The leading candidate for Arizona's environmental-quality czar is a career federal regulator who is credited with helping clean up the state's two dirtiest copper smelters.

Sources close to Governor Fife Symington's office confirm that the official, John Wise, a 48-year-old Tucson native, leads the short list and could be named as early as this week as director of the Arizona Department of Environmental Quality. Wise acknowledges that he was personally interviewed by Symington for the post.

Wise, whom environmentalists regard as competent but not a risk-taker on enforcement issues, gets high marks from former DEQ officials for his role in helping bring to heel two of the state's worst air-pollution sources, the Douglas and San Manuel copper smelters. The San Manuel smelter is owned by Magma Copper Company; ironically, Wise is the son of a former Magma executive.

"He's smart, nice, knows the DEQ very well, and he's a very good manager," one former state environmental official says admiringly. "The cleanup agreement he helped negotiate with Magma was one of the toughest I've ever seen; the sanctions in case Magma violated it were very harsh."

Wise currently serves as a deputy regional administrator with the federal Environmental Protection Agency in San Francisco, a position he has held for ten years. He declined to comment on his possible appointment, saying, "The governor is considering a number of candidates and I don't believe it's my place to comment." "Wise is clearly one of the top two or three candidates," says Rita Pearson, Symington's top aide on environmental matters. Of five names on the short list, Wise has the most experience as an environmental administrator and is well regarded both at EPA and by state regulators with whom he's worked.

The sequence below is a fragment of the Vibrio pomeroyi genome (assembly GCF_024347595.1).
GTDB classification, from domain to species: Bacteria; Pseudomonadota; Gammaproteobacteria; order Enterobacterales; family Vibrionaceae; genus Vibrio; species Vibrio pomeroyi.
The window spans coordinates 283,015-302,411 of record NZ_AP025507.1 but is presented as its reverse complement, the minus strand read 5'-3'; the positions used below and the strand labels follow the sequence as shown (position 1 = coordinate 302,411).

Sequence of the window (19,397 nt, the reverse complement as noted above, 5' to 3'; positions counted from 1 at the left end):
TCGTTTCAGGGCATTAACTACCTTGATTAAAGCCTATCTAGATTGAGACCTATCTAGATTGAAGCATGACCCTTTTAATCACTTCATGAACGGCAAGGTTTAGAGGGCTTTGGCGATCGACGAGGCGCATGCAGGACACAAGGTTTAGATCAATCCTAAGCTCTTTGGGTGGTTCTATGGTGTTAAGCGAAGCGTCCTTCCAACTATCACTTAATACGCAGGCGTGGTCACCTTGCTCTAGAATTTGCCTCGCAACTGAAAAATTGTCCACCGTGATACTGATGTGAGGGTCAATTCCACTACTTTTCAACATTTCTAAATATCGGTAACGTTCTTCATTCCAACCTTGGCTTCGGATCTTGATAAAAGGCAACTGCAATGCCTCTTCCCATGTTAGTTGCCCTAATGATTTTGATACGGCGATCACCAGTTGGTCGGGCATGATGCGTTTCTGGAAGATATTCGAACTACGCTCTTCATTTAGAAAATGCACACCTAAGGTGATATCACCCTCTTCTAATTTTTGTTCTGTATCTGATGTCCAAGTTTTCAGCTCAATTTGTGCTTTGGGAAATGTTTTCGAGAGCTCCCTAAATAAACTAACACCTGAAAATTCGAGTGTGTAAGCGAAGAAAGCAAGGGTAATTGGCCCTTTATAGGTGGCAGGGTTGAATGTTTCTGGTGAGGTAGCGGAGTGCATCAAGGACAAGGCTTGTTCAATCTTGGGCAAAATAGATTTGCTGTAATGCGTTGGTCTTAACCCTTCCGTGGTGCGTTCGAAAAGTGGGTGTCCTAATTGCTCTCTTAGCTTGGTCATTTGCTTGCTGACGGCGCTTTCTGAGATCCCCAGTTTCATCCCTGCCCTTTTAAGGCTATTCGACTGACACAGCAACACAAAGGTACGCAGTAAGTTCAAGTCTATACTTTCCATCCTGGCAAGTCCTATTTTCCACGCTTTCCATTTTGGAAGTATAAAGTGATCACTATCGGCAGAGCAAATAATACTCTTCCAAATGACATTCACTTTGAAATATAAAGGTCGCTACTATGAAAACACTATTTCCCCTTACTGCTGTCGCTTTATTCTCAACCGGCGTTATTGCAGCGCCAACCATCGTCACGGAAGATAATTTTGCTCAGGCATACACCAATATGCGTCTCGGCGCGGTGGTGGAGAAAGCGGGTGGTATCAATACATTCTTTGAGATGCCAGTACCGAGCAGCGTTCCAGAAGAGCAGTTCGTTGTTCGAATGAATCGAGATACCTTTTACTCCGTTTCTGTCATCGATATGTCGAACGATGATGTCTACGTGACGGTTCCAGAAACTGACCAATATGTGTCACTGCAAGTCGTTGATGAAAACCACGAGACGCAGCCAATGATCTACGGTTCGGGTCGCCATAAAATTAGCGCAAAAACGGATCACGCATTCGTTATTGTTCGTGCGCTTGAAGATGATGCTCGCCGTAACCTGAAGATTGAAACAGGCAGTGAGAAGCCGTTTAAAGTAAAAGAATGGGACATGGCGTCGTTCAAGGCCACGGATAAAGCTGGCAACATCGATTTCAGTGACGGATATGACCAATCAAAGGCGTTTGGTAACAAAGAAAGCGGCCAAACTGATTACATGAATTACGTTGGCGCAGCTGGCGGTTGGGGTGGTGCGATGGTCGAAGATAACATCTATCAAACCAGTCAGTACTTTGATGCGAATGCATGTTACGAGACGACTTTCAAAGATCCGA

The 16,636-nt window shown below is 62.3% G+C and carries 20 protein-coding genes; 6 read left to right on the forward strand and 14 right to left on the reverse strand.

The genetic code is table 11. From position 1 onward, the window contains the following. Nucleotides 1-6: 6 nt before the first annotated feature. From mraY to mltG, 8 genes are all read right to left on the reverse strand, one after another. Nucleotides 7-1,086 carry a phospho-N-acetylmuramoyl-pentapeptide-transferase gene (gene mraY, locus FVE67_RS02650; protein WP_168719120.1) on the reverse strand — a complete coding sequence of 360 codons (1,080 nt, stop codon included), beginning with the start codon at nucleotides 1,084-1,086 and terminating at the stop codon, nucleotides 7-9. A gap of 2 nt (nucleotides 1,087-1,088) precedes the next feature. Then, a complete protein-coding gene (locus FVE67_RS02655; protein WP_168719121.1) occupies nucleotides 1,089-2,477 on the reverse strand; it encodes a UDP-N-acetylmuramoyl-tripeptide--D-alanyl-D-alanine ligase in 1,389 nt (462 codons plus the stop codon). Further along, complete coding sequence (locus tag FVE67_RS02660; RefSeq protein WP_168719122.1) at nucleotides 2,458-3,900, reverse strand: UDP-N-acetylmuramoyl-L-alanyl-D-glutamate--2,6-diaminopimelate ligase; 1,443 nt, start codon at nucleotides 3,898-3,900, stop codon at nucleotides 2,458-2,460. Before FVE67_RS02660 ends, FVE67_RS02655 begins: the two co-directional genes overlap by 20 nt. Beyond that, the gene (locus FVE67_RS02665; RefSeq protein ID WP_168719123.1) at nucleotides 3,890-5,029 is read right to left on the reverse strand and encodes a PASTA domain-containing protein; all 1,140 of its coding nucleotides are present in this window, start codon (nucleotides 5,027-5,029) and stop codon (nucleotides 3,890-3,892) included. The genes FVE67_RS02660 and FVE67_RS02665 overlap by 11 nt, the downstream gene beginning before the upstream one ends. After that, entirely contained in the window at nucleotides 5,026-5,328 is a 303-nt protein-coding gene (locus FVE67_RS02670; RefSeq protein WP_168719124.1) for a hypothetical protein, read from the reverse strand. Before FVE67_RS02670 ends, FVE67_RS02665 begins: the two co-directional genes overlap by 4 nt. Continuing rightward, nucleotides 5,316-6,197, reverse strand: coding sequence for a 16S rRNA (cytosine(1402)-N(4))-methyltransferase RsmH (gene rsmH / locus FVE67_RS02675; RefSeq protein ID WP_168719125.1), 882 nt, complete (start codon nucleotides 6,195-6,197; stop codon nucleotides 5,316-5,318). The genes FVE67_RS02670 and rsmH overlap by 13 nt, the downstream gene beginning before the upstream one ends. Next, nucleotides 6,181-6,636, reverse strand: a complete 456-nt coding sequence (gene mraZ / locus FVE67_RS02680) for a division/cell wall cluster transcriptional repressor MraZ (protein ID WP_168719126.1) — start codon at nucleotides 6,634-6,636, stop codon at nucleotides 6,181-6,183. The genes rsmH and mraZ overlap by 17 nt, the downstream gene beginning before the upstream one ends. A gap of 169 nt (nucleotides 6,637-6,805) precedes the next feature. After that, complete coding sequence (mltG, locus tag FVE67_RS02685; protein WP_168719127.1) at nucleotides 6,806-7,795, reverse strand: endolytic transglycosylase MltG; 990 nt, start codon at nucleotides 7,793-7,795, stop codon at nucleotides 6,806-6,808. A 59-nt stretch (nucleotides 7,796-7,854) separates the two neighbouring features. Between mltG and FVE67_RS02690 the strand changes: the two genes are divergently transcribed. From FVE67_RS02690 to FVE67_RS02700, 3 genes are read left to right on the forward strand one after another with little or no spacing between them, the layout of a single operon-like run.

Perhaps most important, Wise is held in high esteem by EPA Administrator William Reilly, who is a buddy of Symington's.

"John has been with EPA since the night it was formed, twenty years ago," says longtime friend Lou Jefferson, who has known Wise since both started out at one of EPA's predecessor agencies, the now-defunct Federal Water Pollution Control Agency.

Other finalists for the post include Ed Fox, a Phoenix environmental attorney with Snell & Wilmer, who left the governor "very impressed" after his interview last week, Pearson says. Also being considered are Richard Seplow, director of regulatory affairs for Revlon's Buckeye plant; Jack Root, director of the state Structural Pest Control Board; and a fourth person whom Pearson declined to name, saying he had not been notified yet that his candidacy was being made public.--

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Kathleen Stanton